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Connecting the Dots

Date: Tuesday November 22, 2005
Where: Best Buy in Kalispell, Montana

What the hell am I doing out here!

It's 6:45 in the morning and I am standing in a very long line.

Earlier, I rolled out of bed at 5:30 A.M., showered, dressed, filled my coffee cup, warmed up my car, and drove 25 miles to go stand in a line.

A very cold line.

The reader board on the bank I drove past said it was 31 degrees...but it feels even colder than that.

Intermittent flakes of snow are falling on my head, my nose is running, my toes are starting to go numb from the cold, and my coffee turned cold about 15 minutes ago.

I can't complain too loudly though. About a dozen hardly souls at the front of the line had been in line since 10:30 the previous night and spent the night in a tent.

In November! In Montana! Where the nighttime low hit 27 degrees!

I thinking to myself, "I went to college and run a successful business. I'm 49 years old and the father of four wonderful kids. What in the hell am I doing in this line at 6:45 in the morning, in the freezing cold, at the end of November, in northwest Montana?"

I tell you exactly what I'm doing. Like millions of other parents across the country, I am standing in line to make sure my sweet little boys will have this year's red-hot toy of the year under our Christmas tree.

The store I'm standing in front of is a Best Buy and the toy I'm talking about the Xbox 360, Microsoft's new generation video game console.

All across America, electronic shops opened their doors at midnight to throngs of eager youths and parents hoping to snag the new Xbox console.

==> More than 200 shoppers braved rain and chilly temperatures for 30 hours in front of Best Buy in midtown Manhattan.

==> GameStop, the nation's biggest video-game retailer, sold out two weeks ago.

==> On Ebay, units were going for as much as $1,225 -- more than three times the retail price.

==> In Bellevue, Washington -- the home of Microsoft -- one man had been standing in line for five days to assure he wouldn't go home empty-handed.

==> In San Jose, shoppers were in line so long that ambulances were on hand in case any gamers passed out and street vendors were selling popcorn and doughnuts.

What's behind all the hype? Unbelievable graphics.

The graphics are so crisp and sharp that you can see individual blades of grass rippling in the wind, beads of sweat on player's faces, and amazingly realistic blood spatters that are cinema quality.

These great graphics are courtesy of a custom-designed, turbo-charged processor chip from IBM and revolutionary graphic chips from ATI Technology (a separate success story by itself).

Additionally, Microsoft has 18 new video games lined up for release, three of which -- Kameo: Elements of Power, Perfect Dark Zero and Project Gotham Racing 3 --- are produced by Microsoft itself, which means even more profits.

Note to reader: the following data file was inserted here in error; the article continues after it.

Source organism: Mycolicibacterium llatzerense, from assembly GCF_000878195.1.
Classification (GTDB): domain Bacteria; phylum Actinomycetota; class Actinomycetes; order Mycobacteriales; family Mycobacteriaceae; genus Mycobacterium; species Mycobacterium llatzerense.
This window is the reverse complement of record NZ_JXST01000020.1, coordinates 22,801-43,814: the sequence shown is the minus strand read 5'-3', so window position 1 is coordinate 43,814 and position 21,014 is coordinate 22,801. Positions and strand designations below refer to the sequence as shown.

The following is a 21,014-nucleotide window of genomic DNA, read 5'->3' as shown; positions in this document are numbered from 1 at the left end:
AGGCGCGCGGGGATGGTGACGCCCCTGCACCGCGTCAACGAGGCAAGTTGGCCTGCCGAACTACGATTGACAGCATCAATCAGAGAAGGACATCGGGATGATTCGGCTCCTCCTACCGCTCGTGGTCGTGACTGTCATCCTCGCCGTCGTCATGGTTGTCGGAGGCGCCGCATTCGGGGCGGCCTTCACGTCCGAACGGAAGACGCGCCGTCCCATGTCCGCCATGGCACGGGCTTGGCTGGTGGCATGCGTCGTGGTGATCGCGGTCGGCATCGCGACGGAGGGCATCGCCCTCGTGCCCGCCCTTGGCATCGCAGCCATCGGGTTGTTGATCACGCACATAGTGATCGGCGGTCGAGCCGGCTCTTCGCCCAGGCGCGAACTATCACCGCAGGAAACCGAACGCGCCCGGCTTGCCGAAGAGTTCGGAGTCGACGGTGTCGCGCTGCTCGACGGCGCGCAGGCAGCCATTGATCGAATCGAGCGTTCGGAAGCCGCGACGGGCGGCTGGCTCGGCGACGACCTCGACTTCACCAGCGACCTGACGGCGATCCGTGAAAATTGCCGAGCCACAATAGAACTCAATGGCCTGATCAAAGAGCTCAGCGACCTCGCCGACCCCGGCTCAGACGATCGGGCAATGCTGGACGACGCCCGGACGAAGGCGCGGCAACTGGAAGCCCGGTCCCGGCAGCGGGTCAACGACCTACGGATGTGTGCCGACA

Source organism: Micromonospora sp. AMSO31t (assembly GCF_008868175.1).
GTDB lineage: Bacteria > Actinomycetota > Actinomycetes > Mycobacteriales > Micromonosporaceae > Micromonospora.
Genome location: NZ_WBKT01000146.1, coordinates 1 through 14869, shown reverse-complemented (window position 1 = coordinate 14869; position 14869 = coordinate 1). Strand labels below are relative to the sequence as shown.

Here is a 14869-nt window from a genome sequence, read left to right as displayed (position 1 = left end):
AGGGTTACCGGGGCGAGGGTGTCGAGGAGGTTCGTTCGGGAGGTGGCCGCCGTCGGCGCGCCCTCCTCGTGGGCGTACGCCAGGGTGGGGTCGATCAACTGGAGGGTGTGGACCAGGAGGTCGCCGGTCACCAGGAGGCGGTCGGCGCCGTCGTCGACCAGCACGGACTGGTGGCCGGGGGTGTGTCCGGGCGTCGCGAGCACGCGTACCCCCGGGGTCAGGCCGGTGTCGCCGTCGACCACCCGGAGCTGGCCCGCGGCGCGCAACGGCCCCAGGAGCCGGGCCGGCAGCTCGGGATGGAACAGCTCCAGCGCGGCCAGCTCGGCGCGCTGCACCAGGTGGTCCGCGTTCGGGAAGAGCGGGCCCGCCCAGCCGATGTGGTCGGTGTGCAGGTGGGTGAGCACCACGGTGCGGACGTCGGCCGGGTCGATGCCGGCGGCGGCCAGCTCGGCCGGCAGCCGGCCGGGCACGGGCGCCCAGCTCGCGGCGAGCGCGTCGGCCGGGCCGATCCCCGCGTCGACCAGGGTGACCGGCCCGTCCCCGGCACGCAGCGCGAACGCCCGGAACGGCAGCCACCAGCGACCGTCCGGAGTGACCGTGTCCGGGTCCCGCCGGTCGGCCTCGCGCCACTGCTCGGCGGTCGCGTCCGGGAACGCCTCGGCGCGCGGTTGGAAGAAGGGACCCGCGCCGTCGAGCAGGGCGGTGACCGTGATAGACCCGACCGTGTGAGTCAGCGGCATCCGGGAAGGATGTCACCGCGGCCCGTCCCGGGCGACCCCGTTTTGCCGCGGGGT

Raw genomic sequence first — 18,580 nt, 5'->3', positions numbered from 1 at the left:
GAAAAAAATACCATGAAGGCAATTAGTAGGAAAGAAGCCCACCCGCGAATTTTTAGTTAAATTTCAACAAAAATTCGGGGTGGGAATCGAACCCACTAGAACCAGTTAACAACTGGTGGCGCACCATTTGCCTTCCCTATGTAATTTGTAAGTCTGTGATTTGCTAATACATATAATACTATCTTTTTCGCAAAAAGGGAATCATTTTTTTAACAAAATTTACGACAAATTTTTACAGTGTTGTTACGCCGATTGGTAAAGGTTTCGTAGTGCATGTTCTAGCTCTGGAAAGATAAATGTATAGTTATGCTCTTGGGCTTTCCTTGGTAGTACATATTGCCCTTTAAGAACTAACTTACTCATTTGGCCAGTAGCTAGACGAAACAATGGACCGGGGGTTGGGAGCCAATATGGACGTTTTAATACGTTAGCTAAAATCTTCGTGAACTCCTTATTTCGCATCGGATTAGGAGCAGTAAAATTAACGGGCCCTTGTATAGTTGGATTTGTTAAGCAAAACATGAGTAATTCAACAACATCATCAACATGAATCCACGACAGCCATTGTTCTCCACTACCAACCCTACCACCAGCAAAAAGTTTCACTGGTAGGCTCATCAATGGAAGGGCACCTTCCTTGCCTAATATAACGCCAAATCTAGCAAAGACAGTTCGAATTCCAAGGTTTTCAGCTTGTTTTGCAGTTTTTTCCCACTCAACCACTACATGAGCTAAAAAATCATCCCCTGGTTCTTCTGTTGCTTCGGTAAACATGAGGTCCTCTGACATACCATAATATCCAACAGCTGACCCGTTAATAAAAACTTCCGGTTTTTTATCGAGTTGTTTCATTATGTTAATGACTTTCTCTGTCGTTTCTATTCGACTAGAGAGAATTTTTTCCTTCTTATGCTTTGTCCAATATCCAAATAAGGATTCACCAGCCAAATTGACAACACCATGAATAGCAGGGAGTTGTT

Lastly, the Xbox 360 can be connected to the Internet and permit kids to engage in mult iplayer online gaming, buy virtual gear for virtual characters, enter tournaments, compete for prizes, challenge other players in ranking ladders, and build a global reputation.

An Xbox Live Gold account goes for $7.99 a month. After Microsoft signs up my and a couple million other kids, the recurring revenue will amount to hundreds of millions of dollars a year.

No question -- the Xbox 360 is a "must have" game of the holiday shopping season.

As you probably guessed, I am a big fan of Microsoft. My Stock Market Dogs subscribers own call options on Microsoft as well as my money management firm...and they are doing quite well, thank you.

More importantly, I believe that investors are grossly underestimating the impact of the Xbox 360 and Microsoft prospects going forward.

Investors are overlooking the mega-transformation of Microsoft from the world's greatest software maker to one of the world's greatest hardware makers.

The reason is simple: the Xbox is much, much more than a video game console. It is the centerpiece of Microsoft's strategy to expand its dominance from the office to the living room,

"In the living room itself, Xbox 360 is our centrepiece and a product that redefines what goes on there," said Bill Gates.

The Xbox 360 is a kick-butt gaming system, but is also as a family entertainment and communications center. The Xbox 360 can also play CDs and DVD movies, send and receive email, voicemail, and text messages, has three USB connection ports, which permits it to be connected to digital cameras, MP3 music players (including the Apple iPod), or a Microsoft Windows-equipped PC.

In a matter of months, the iPod help Apple make billions of dollars and forever transform the company. The Xbox has all that potential and even more, which is why I expect Microsoft to hit $50 within 18 months.

Microsoft appeals to my cheapskate side too. It is selling for only 18 times forward earnings, is sitting on $37 billion dollar of cash, pays a 32-cent a share dividend, and has a "B" rating from Weiss Ratings.

Microsoft isn't just the seller of the hottest holiday toy of 2005, I also think it is the best way to participate in the Santa Claus rally that has been going on.

You're going to hear a lot about the big Thanksgiving sales and be tempted to jump into some sexy-sounding retail stocks bragging about gangbuster sales.

Don't do it!

Microsoft stock is certainly an unconventional way to play the Santa Claus rally, but I think it is the very best way to do so. Microsoft --- not the traditional retail stocks --- is my #1 way to beat Santa Claus at his own game.

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